Economic data for the week included pullbacks but still historically-strong showings for manufacturing and services. While jobless claims improved, the employment situation report for April proved a disappointment. U.S. equity markets fared positively last week, upon the heels of strong earnings reports and continued improvement in the global economy. Foreign stocks outperformed, with help from dollar weakness. Bonds also gained, as interest rates fell back further from recent highs; foreign debt benefited from dollar weakness as well. Commodities gained across the board with continued growth in demand and positive sentiment. Economic Notes (0) The ISM manufacturing index for April fell by -4.0 points to a level of 60.7. This was below the 65.0 expected by consensus. Under the hood, production, new orders, supplier deliveries, and employment all showed similar declines, but remained in solidly expansionary condition. Prices paid, on the other hand, rose by another 4 points to a reading of near 90, which is the fastest pace since mid-2008 when crude oil prices reached $150/barrel. Backlogs also improved, representing strong demand, also reflected in weaker inventory figures. While any reading above the 60 level represents well-above average growth, such an accelerating pace can be difficult to sustain, with last month’s number the best since the early 1980’s. Activity is robust, with respondents’ concerns focused on rising input prices, and related supply chain disruptions. These have been notable in the areas of semiconductors, copper, and lumber, to name a few of the more economically-important items. (0) The ISM services/non-manufacturing index fell by 1.0 point in April to 62.7, below expectations calling for a rise to 64.1. However, like the manufacturing index, anything over 60 means very robust, and April’s reading remains the second-highest since the services series began 25 years ago. Overall business activity and new orders each fell by several points, but remained solidly in expansion, while employment and supplier deliveries increased—further into expansion. Prices paid also rose about 3 points to very high levels, in keeping with recent trend. Anecdotal comments reflected ongoing business reopenings, with stronger restaurant capacity, and apparent early release of pent-up demand. This seemed especially true in larger East Coast urban areas. On the negative side, skilled labor shortages as well as supply bottlenecks continue in some sectors. (0) Construction spending in March rose by 0.2%, which fell short of the 1.8% consensus forecast gain, and prior month revisions generally offset each other. Private spending showed a nearly 2% gain in residential, while non-residential construction declined by a percent. Public construction spending declined in both residential and non-residential. (0/-) The ADP private employment report came in with a 742k increase for April, an improvement of around 200k on the prior month, including an upward revision, but which lagged the consensus estimate calling for 850k. Services jobs led, as expected, up 636k, with over a third coming from the Covid-damaged leisure/hospitality sector. Goods-producing jobs gained 106k, half of which were in manufacturing. There remain some measurement issues, however, with the differentiation between ‘new hires’ and those returning from pandemic furlough remaining murky. (+) Initial jobless claims for the May 1 ending week fell by another -92k to 498k, below the 538k expected. Continuing claims for the Apr. 24 week, on the other hand, rose by 37k to 3.690 mil., above the 3.620 mil. expected. Claims have been lumpy as of late, with the recent initial claims numbers falling most in VA, down -24k, while states with increases were minor. Looking at the bigger picture, at extended pandemic relief programs, it appears that several hundred thousand folks fell off the rolls in mid-April, bringing the number down to around 9.3 mil. (still elevated, but off of the highs over 10 mil. workers from last year). (-) The employment situation report for April came in far weaker than expected, which bucked the recent trends of otherwise strongly recovering economic stats. This confounded economists, but seemed to stem from a variety of factors: seasonal adjustments, some labor shortages in certain industries, as well as the more controversial view that the historically sizeable government unemployment benefits and stimulus from recent months have reduced incentives to work. At the same time, though, reports that are ‘too good’ have the opposite effect on sentiment by raising the chances of the Federal Reserve taking the punchbowl away sooner—either slowing down bond purchases, and eventually, hiking interest rates. That is probably inevitable, absent a downside shock, but markets have become far more sensitive than normal to the timing. Nonfarm payrolls rose by 266k, which fell far short of the expected 1.000 mil. This was one of the more extreme ‘misses’ in some time, following solid reports for February and March. This result was coupled with a 68k revision higher for February, but a -146k revision down for March. In April, as expected, the leading category for added jobs was leisure/hospitality (331k, 187k of which was in food/beverage), ‘other’ (up 44k, and includes repair/maintenance and laundry), as well as local government education, as schools continued to reopen. Despite these increases, temporary help jobs fell by -111k, in addition to courier/messenger jobs down -77k, and declines in manufacturing. The unemployment rate ticked up a tenth to 6.1%, in the opposite direction of the drop to 5.8% expected. The workers classified as on ‘temporary layoff’ was little changed, remaining at a high 2.1 mil. As noted in the formal BLS release, this is far lower than the high of 18 mil. of April 2020 but above the pre-pandemic 1.4 mil. of Feb. 2020. The number of permanent job losers remains at 3.5 mil., little changed from the prior month. On the positive side, U-6 underemployment continued to improve, declining by -0.3% to 10.3%. These types of statistics worry the Fed the most, in that labor market ‘scarring’ persists, with recovery momentum for some workers stalling out. There seems to be minimal scarring so far, due to the relatively short length of the pandemic, but could still persist in some sectors—particularly in the lower-wage services segments. Average hourly earnings rose 0.7%, compared to expectations for no change, resulting in a year-over-year change of 0.3% (including the deceiving 12-mo. base effect). The average workweek rose 0.1 of an hour to 35.0 hours, especially in manufacturing, which is considered to be running at high capacity. Earlier in the week, nonfarm productivity for Q1 rose by an annualized rate of 5.4%, exceeding the 4.3% figure expected, and reversing course from a -4% decline from Q4-2020. Unit labor costs fell by an annualized -0.3% in Q1, in addition to the year-over-year figure falling a more dramatic -2.5% to 1.6%. Market Notes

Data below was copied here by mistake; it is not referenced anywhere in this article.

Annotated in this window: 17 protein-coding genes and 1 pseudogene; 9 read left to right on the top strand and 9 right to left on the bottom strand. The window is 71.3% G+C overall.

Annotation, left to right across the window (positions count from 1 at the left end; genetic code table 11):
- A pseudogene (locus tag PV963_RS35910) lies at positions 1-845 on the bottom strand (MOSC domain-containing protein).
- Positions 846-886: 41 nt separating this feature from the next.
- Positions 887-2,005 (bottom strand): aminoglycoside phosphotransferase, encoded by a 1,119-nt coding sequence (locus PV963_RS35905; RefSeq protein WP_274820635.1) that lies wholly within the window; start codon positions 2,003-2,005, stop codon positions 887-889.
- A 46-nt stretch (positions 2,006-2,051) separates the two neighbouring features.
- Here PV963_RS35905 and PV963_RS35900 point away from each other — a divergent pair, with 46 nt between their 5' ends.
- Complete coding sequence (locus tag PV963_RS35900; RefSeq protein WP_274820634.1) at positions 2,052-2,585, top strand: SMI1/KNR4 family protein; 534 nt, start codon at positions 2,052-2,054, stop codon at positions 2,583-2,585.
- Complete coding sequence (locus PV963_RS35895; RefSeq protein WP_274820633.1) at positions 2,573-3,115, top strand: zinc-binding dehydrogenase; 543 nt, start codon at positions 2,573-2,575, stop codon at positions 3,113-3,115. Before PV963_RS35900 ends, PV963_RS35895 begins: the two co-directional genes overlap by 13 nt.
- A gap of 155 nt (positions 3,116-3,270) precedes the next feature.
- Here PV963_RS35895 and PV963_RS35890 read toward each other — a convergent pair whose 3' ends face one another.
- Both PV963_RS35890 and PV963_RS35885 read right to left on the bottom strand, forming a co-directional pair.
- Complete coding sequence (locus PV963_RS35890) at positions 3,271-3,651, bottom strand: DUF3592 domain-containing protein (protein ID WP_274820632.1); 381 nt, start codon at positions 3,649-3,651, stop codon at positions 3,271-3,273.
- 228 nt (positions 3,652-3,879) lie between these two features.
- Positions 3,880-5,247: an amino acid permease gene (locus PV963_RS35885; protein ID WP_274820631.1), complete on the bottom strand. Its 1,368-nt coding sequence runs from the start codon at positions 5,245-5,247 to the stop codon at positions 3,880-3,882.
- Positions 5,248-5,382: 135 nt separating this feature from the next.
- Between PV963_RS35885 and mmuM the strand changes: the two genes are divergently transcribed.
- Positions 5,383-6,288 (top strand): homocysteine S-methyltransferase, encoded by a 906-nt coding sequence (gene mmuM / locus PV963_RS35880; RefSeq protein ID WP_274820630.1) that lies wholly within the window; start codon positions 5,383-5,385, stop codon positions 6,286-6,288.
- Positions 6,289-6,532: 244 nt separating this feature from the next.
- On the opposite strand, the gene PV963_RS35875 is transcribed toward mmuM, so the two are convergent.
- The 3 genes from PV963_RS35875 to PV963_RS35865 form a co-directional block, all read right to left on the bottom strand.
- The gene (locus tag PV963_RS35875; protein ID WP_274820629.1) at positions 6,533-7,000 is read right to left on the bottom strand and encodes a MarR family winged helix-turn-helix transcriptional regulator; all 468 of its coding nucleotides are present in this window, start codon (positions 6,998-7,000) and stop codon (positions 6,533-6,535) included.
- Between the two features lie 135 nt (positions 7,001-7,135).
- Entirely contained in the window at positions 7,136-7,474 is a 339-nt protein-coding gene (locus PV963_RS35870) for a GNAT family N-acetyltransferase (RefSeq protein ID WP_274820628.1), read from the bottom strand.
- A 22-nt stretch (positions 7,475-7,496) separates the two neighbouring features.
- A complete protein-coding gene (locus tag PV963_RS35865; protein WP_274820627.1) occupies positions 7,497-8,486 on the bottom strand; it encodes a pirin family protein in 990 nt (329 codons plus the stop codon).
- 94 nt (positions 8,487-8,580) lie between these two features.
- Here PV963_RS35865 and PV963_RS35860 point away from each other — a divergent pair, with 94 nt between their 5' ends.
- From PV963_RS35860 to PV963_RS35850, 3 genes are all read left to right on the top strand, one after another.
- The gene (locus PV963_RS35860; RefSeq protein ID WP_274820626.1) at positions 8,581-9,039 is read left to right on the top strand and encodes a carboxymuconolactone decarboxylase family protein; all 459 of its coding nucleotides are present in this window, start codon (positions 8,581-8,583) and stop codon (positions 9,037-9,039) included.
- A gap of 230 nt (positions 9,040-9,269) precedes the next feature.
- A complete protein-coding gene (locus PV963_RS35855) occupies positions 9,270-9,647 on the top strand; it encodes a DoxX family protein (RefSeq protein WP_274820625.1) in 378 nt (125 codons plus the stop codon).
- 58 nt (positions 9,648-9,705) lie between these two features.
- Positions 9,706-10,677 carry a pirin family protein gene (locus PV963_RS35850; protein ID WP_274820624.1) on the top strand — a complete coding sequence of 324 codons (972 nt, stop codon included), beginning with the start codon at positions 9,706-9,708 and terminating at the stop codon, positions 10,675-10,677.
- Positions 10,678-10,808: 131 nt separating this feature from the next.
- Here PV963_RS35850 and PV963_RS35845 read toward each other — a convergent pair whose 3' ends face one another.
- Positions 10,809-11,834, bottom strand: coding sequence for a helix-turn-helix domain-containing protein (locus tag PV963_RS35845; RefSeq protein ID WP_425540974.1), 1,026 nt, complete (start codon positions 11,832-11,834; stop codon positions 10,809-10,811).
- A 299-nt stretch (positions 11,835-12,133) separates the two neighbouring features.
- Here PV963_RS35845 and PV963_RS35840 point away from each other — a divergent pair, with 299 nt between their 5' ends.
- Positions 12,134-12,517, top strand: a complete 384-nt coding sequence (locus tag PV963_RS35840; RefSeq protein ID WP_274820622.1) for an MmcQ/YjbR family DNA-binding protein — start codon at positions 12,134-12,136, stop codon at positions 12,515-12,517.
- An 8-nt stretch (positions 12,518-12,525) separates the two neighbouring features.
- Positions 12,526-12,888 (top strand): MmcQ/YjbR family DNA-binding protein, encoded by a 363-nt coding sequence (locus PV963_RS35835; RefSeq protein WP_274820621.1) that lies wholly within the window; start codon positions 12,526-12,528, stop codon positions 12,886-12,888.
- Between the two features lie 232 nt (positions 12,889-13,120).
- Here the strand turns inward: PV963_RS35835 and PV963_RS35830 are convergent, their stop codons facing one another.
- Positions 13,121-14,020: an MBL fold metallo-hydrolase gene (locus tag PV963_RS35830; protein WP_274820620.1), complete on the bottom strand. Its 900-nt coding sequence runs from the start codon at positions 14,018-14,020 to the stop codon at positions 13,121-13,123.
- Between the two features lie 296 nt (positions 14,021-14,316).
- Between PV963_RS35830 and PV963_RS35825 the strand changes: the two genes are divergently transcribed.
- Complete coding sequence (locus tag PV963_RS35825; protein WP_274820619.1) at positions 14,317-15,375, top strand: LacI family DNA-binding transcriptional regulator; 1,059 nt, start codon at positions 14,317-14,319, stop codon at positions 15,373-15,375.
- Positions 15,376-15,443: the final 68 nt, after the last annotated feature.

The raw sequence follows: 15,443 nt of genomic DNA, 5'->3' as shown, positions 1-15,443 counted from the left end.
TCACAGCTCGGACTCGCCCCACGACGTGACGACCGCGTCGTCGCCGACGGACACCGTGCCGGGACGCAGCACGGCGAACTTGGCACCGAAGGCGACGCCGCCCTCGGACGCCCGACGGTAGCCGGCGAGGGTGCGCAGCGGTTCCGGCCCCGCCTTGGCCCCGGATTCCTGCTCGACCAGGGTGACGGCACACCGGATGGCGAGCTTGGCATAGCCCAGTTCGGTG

U.S. stocks ended higher on the week, with cyclicals generally outperforming ‘growth,’ seen by weakness in the Nasdaq for much of the week. By sector, energy and materials led, with gains over 5% each, followed by strong showings in financials and industrials. Lagging groups included utilities, down a percent, along with similar results for real estate. In an interview mid-week, Treasury Secretary Yellen noted that interest rates may have to ‘rise somewhat’ to prevent economic overheating. This isn’t really earth-shattering news, but the timing, coupled with recent strong economic results, caused the markets to take pause. This is especially noteworthy compared to Fed Chair Powell’s insistence that no market excesses are forming and economy is far from the normal point. She seemed to later walk back the comments a bit, noting that inflation and growth weren’t there ‘yet.’ The poor employment report on Friday reversed the concerns somewhat about conditions running ‘too hot,’ by rewarding the Covid ‘winners’ from last year (growth, tech, etc.). Other than the possible slowdown in cyclical recovery the jobs reported hinted, stocks generally were less bothered by the economic implications of the report, then they were enthused by its possible use as more evidence for the Fed to keep policy accommodative for longer. Foreign stocks generally outperformed U.S. equities last week, with the tailwind of the weaker dollar. This appeared to be buoyed a bit by hints of the ECB considering the tapering off of ongoing bond purchases, despite the recovery being behind that of the U.S. However, sentiment in Europe has driven by stronger vaccination numbers and broadened reopening plans, while Japan’s state of emergency continues. Developed markets all outperformed emerging, despite strength in commodity-focused Brazil, Russia, and South Africa, while China fell in the negative for the week. U.S. bonds experienced a positive week, as interest across the belly of the treasury yield curve again normalized lower. This appeared to be helped by the weaker jobs report and Fed comments alluding to continued accommodative policy (all bullish for rates ‘lower for longer’). As credit spreads also tightened, investment grade corporates outperformed, while high yield was little changed. A percent decline in the dollar was a tailwind for foreign debt, resulting in a positive week for both developed and emerging market debt. Interestingly, the most recent treasury bill sale ended with a yield of 0% for the first time in a year, as demand for safe, liquid assets more than met supply. This reiterates the large amount of liquidity available in the marketplace, with increasingly few places to go. While earning zero might not sound the least bit prudent, large institutional investors have few other options for these safe assets. Commodities fared well last week, earning positive returns in the low-single digits across the board, helped by a weaker dollar. Agriculture and industrials led all groups with returns over 5%, with continued investor flows encouraged by recent positive momentum and stronger global demand. The price of crude oil gained 2% to just under $65/barrel, as inventories fell more than expected, and demand and mobility continue to show signs of repair along with broader reopenings. Have a good week. Ryan M. Long, CFA Director of Investments FocusPoint Solutions, Inc. Sources: FocusPoint Solutions, Advisor Perspectives, American Association for Individual Investors (AAII), Associated Press, Barclays Capital, Bloomberg, Citigroup, Deutsche Bank, FactSet, Financial Times, First Trust, Goldman Sachs, Invesco, JPMorgan Asset Management, Marketfield Asset Management, Morgan Stanley, MSCI, Morningstar, Northern Trust, PIMCO, Standard & Poor’s, StockCharts.com, The Conference Board, Thomson Reuters, T. Rowe Price, U.S. Bureau of Economic Analysis, U.S. Bureau of Labor Statistics, U.S. Federal Reserve, Wall Street Journal, The Washington Post. Index performance is shown as total return, which includes dividends. Performance for the MSCI-EAFE and MSCI-EM indexes is quoted in U.S. Dollar investor terms. The information above has been obtained from sources considered reliable, but no representation is made as to its completeness, accuracy or timeliness. All information and opinions expressed are subject to change without notice. Information provided in this report is not intended to be, and should not be construed as, investment, legal or tax advice; and does not constitute an offer, or a solicitation of any offer, to buy or sell any security, investment or other product. FocusPoint Solutions, Inc. is a registered investment advisor. Notes key: (+) positive/encouraging development, (0) neutral/inconclusive/no net effect, (-) negative/discouraging development.